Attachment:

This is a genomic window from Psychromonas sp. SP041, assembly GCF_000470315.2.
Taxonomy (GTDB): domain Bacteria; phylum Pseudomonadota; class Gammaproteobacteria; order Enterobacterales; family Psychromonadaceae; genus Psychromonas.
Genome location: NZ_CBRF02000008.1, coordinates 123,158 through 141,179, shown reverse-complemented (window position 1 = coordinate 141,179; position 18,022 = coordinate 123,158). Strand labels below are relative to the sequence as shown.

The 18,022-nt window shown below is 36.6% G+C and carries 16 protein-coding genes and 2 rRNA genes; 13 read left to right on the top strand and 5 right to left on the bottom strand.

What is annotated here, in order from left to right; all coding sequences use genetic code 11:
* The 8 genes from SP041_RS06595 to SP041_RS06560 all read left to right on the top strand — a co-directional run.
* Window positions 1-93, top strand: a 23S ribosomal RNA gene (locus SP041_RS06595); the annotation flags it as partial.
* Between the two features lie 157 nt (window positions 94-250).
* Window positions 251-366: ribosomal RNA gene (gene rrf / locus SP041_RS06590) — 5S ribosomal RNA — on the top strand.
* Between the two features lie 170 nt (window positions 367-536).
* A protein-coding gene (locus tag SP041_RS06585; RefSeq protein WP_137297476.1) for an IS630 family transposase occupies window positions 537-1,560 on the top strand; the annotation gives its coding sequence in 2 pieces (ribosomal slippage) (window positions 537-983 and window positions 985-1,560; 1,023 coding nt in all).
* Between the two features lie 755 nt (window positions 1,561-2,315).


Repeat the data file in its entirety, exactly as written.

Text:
This is a genomic window from Psychromonas sp. SP041, assembly GCF_000470315.2.
Taxonomy (GTDB): domain Bacteria; phylum Pseudomonadota; class Gammaproteobacteria; order Enterobacterales; family Psychromonadaceae; genus Psychromonas.
Genome location: NZ_CBRF02000008.1, coordinates 123,158 through 141,179, shown reverse-complemented (window position 1 = coordinate 141,179; position 18,022 = coordinate 123,158). Strand labels below are relative to the sequence as shown.

The 18,022-nt window shown below is 36.6% G+C and carries 16 protein-coding genes and 2 rRNA genes; 13 read left to right on the top strand and 5 right to left on the bottom strand.

What is annotated here, in order from left to right; all coding sequences use genetic code 11:
* The 8 genes from SP041_RS06595 to SP041_RS06560 all read left to right on the top strand — a co-directional run.
* Window positions 1-93, top strand: a 23S ribosomal RNA gene (locus SP041_RS06595); the annotation flags it as partial.
* Between the two features lie 157 nt (window positions 94-250).
* Window positions 251-366: ribosomal RNA gene (gene rrf / locus SP041_RS06590) — 5S ribosomal RNA — on the top strand.
* Between the two features lie 170 nt (window positions 367-536).
* A protein-coding gene (locus tag SP041_RS06585; RefSeq protein WP_137297476.1) for an IS630 family transposase occupies window positions 537-1,560 on the top strand; the annotation gives its coding sequence in 2 pieces (ribosomal slippage) (window positions 537-983 and window positions 985-1,560; 1,023 coding nt in all).
* Between the two features lie 755 nt (window positions 1,561-2,315).